Newark Archbishop John J. Myers is fortunate to acquire the stellar assistance of Bishop Bernard A. Hebda. Three of Newark’s bishops, including Myers, are in their 70s, so picking up the 54-year-old Bishop of Gaylord, Michigan is a real plus.
As usual, there are a few carping voices. Much is still being made over the antics of Fr. Michael Fugee, the priest who resigned after violating a judicial order. In 2001, he was charged with groping a teenager while wrestling in front of family members. Myers was unfairly blamed for Fugee’s refusal to abide by strictures he agreed to respect. Now critics are contending that Hebda’s appointment is a reflection on Myers’ tenure.
Archbishop Myers requested assistance from Rome some time ago; it is hardly an unusual request for someone nearing retirement age. Yet according to Charles Reid, who teaches at the University of St. Thomas in Minnesota, “[A]t the very least we can say this happened because of the sex-abuse scandal.” At the very least, we can say it is a disgrace for a law professor to make accusations without corroborating evidence. Also, it is striking to see Reid get worked up about this issue: in July, he lectured the “religious right” for their fixation on “loose sexual mores.”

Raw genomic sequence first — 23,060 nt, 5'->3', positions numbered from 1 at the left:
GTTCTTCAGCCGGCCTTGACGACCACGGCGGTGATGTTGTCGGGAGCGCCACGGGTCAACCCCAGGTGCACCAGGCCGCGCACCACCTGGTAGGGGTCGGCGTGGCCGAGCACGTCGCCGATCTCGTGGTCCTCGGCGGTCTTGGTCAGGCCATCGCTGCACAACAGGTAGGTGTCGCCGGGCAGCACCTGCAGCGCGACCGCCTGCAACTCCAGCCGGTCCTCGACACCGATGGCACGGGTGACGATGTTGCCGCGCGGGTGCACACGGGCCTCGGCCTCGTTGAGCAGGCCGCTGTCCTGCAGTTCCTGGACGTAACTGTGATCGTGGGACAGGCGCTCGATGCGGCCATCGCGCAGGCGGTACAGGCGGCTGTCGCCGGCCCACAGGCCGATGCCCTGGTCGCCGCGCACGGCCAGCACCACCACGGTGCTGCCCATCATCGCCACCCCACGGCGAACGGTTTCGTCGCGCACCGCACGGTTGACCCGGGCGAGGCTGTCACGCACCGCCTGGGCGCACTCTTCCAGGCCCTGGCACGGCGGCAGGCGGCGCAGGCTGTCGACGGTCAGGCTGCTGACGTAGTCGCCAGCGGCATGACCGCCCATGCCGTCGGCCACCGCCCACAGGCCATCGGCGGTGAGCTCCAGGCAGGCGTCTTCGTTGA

David Clohessy, director of SNAP, criticized Pope Francis for going easy on Myers’ alleged cover-ups. He knows something about cover-ups: he refused to report his brother, Kevin, to the cops when he learned that his sibling was a molester.
Robert Hoatson says the acquisition of Hebda means Myers is “on the way out.” He is an expert on what it feels like to be “on the way out”: he is an ex-priest. Moreover, he commands no following. To wit: last month he held a demonstration against Myers. Three people showed up.
Congratulations to Archbishop Myers and to Co-Adjutor Archbishop Hebda.